Buck and the Preacher (1972)

Food:

Burrito Bowl

  1. Get a medium pot on medium-heat and put in 2 tbsp. of butter, rice, black beans, vegetable stock, a cup of water, Southwest spice and diced onions. Once boiling, cover and turn down heat.
  2. Mix sour cream, lime juice, sprinkle of salt and add water to make less thick.
  3. Chop grape tomatoes, cilantro and get a can of corn. Put dried corn in pan on medium heat, and cook corn for 5-6 minutes until charred.
  4. Mix tomato slices, cilantro, corn, a drizzle of olive oil, Southwestern spice, salt and pepper.
  5. Once rice is cooked, mix bean&rice mixture with salsa mixture (tomatoes,etc.) in bowl. Add sour cream mixture on top. Top with Mexican cheese.

Enjoy!

Western Film Series #13:

“Buck and the Preacher” (1972) was the directorial debut of Sidney Poitier (“Guess Who’s Coming to Dinner” and “In the Heat of the Night”) and Harry Belafonte. Poitier sheds light on a part of history that is oft not discussed, especially not in Western film: in the aftermath of the Civil War, when the slaves were freed, bounty hunters would still chase after them to capture them and send them back to cheap labor agents. In this tale, a wagon master and a con-man preacher work together to help the freed slaves dodge their capturers and secure the life of freedom they deserve.

The film is accompanied by a gripping score by the great jazz composer, Benny Carter, as he utilizes a series of sharp, funky sounds which magnified both the intensity of the more violent moments and adventurous spirit of the wild West. Carter’s score is one of the most memorable aspects of the film, along with Belafonte’s horrendous teeth. The directors are also the stars – Poitier playing Buck, the wagon master and sharp shooter, and Belafonte plays his swindling side kick.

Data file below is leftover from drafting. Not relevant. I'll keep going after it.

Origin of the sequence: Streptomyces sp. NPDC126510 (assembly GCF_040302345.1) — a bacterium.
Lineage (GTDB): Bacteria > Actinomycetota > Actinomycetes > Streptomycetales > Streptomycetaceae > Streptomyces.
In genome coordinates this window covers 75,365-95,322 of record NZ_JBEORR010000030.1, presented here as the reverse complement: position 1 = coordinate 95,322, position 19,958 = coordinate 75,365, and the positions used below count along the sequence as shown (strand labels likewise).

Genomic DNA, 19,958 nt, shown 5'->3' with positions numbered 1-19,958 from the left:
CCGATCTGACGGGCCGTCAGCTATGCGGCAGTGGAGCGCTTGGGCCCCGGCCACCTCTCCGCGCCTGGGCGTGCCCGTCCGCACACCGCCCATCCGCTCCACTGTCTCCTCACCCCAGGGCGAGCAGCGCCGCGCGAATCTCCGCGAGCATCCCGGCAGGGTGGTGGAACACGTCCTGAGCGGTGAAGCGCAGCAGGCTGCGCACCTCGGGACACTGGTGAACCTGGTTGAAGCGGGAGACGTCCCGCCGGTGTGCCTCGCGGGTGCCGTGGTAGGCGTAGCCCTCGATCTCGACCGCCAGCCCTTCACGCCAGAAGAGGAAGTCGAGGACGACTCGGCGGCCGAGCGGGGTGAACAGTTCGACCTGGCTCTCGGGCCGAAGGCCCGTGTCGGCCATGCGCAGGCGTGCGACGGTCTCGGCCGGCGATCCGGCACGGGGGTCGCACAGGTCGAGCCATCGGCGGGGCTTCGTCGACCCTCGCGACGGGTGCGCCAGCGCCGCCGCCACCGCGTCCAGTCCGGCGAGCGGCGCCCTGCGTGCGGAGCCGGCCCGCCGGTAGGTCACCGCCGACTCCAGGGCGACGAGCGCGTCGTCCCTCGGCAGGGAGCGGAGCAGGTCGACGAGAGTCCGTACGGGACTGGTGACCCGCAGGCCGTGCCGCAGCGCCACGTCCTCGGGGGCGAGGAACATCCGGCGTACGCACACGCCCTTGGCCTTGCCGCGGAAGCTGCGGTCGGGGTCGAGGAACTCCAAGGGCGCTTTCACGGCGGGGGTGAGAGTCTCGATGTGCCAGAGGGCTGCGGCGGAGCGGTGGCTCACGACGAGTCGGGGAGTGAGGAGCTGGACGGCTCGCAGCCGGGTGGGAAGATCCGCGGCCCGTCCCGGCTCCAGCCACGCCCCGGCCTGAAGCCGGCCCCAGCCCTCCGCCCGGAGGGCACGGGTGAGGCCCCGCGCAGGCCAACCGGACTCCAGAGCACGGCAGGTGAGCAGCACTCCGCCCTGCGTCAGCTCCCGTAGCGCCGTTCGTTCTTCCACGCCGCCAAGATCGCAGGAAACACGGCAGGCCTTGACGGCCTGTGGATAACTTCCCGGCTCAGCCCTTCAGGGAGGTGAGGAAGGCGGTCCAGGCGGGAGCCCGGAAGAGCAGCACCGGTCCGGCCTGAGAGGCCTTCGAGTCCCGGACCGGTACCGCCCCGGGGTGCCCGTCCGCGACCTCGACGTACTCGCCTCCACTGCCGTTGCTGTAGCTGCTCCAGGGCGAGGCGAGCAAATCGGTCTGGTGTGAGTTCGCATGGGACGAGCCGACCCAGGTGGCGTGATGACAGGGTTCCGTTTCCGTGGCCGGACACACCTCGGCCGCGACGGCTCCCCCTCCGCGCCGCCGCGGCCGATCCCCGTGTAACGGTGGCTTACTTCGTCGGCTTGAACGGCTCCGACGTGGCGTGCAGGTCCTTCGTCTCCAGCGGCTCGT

One of the other more significant parts of “Buck and the Preacher” is the portrayal of both the conflicts, but also the solidarity between the African Americans and Native Americans in the late 19th century – facing the discrimination and destruction on their own culture and people from the white man.

It was a subversive film for its time – playing against expectations, stereotypes and the expected stylization of typical black films in this time period (audiences of 1960’s were more heavily interested in blaxploitation flicks, like Belafonte’s “Black Klansman”). Sidney Poitier did not initially set out to take on this film from behind the camera, but he did so out of necessity – feeling dissatisfied with the previous director’s (Joseph Stargent) narrative. He went on to direct eight more pictures. Ruby Dee also gives a strong performance as Buck’s wife – her third collaboration with Poitier (also playing his wife in “Edge of the City” and “A Raisin in the Sun”).

Despite some thrilling moments and experimental cinematography (like from the Point of View of being atop a horse), the film falls slightly flat, as it feels longer and slower than it should. It is a smart movie with a lot to say, and it is an exciting first feature by Poitier, but adding levity, comedic relief and perhaps better character development could have elevated the execution of the story. Overall, it showcases strong performances by its cast and it is worth the watch for its cinematic contribution to history.

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